What Would You Carry?

Most ladies would not think of leaving the house without a purse, a tote or, at least, a fanny pack. We know Victorian ladies carried reticules, but they hardly accommodated more than a hankie and a house key – hardly all their “necessities.” How did they manage? They used a clever little accessory called a chatelaine!

As far back as ancient Rome, people wore useful items on a belt around their waists, and in Medieval times men wore pockets on the outside of their clothing. By 1828, ladies of high standing at the time carried the keys to the “castle” attached to their waists. Such a person was known as the “Lady Chatelaine.” This accessory soon caught on as mass-produced versions became available.

There were two ways of wearing the chatelaine. Items could be attached to a belt by a clip or attached to clothing by a pin like a brooch. The items attached depended on one’s lifestyle, station, or hobbies. They were designed to be practical and utilitarian. Additionally, they were deemed to represent what a woman thought was important to have handy and were used by all classes of society. Society ladies, however, did not wear them in public.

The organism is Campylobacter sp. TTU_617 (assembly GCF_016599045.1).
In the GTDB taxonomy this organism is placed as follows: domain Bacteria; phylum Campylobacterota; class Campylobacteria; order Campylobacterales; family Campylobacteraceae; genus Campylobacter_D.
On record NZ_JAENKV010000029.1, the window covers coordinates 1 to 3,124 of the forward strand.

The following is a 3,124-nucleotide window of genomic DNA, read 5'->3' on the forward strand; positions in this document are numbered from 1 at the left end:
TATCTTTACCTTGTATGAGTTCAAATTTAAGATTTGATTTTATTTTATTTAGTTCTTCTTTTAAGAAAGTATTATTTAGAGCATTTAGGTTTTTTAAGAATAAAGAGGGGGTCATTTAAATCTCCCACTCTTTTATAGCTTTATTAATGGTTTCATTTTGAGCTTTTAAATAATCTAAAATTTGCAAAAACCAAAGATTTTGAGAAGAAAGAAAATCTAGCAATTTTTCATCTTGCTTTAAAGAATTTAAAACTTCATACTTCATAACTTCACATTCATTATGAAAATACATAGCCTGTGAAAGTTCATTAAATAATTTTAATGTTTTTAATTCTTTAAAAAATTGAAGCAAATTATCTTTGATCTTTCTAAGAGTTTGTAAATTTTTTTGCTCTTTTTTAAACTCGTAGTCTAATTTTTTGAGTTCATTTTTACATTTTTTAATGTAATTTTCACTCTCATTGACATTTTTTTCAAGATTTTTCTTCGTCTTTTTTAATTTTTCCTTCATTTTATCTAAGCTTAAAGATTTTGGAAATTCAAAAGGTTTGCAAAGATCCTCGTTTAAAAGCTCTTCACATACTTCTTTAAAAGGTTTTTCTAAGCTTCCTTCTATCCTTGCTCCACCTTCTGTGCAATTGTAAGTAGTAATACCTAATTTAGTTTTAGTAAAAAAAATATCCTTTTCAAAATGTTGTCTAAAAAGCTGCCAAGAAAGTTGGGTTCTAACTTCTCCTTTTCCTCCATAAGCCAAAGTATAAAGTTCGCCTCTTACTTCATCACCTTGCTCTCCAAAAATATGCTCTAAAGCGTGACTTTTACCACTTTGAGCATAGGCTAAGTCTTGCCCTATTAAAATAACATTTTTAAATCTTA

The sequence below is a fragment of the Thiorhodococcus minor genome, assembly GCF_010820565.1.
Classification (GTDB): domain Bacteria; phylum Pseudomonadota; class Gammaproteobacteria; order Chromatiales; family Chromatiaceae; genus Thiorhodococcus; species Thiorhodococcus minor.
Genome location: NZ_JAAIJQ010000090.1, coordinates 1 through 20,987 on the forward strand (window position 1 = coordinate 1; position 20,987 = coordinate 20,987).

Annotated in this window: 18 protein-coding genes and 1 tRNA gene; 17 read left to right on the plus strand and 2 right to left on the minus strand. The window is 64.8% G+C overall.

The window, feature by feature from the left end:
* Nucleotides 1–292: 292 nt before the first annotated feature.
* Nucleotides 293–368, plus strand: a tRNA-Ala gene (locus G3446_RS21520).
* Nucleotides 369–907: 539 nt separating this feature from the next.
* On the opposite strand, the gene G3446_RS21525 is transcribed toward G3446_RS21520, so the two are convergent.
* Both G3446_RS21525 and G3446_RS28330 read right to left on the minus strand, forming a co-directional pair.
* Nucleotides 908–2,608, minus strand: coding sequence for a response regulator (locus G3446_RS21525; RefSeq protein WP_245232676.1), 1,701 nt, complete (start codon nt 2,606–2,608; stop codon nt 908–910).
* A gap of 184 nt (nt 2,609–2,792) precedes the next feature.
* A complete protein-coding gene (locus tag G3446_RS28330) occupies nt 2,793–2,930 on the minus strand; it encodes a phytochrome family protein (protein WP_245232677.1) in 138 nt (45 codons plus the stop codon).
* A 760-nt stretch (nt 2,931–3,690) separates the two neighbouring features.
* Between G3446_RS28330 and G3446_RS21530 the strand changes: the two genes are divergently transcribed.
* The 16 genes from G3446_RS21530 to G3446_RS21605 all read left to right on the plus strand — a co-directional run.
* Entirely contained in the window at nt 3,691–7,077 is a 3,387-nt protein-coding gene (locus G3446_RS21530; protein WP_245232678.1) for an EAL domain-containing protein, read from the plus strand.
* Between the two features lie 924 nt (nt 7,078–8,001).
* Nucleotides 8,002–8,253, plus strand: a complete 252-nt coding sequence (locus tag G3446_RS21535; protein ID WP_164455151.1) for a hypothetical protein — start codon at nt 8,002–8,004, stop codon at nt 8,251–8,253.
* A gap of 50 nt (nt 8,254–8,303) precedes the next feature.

There were several types of chatelaines with the high society variety being the most preserved to this day. These chatelaines were often made by jewelers of fine quality materials and passed down through the family. They were designed for women to wear while spending time at home, perhaps engaged in such activities as embroidery or reading. Items might include a pair of spectacles, a hankie, a tiny pouch for a perfume bottle or smelling salts and a tiny notebook.

Another popular chatelaine was the hobby or niche chatelaine. They were worn to facilitate personal pursuits, and included items helpful for painting, sewing, dog breeding and even mild sports.

If a family had a household staff, the senior housekeeper would wear a heavy chatelaine out of necessity, and as a status symbol. Items included would be many, many keys, sewing accessories and other small household tools deemed necessary for household tasks.

As women began to enter the workplace, nursing became a prominent occupation in the late 19th century. Since nurses were always rushing from room to room, items such as a thermometer, scissors, a tongue depressor and, of course, keys needed to be always at hand. There are many museum quality photos of Victorian nurses wearing their chatelaines with pride in antique shops.

One of the mannikins in the new exhibit at the Davis-Horton House is wearing a chatelaine. Can you spot it? And – what would you carry? A credit card? A lipstick? A house key? Definitely a cell phone!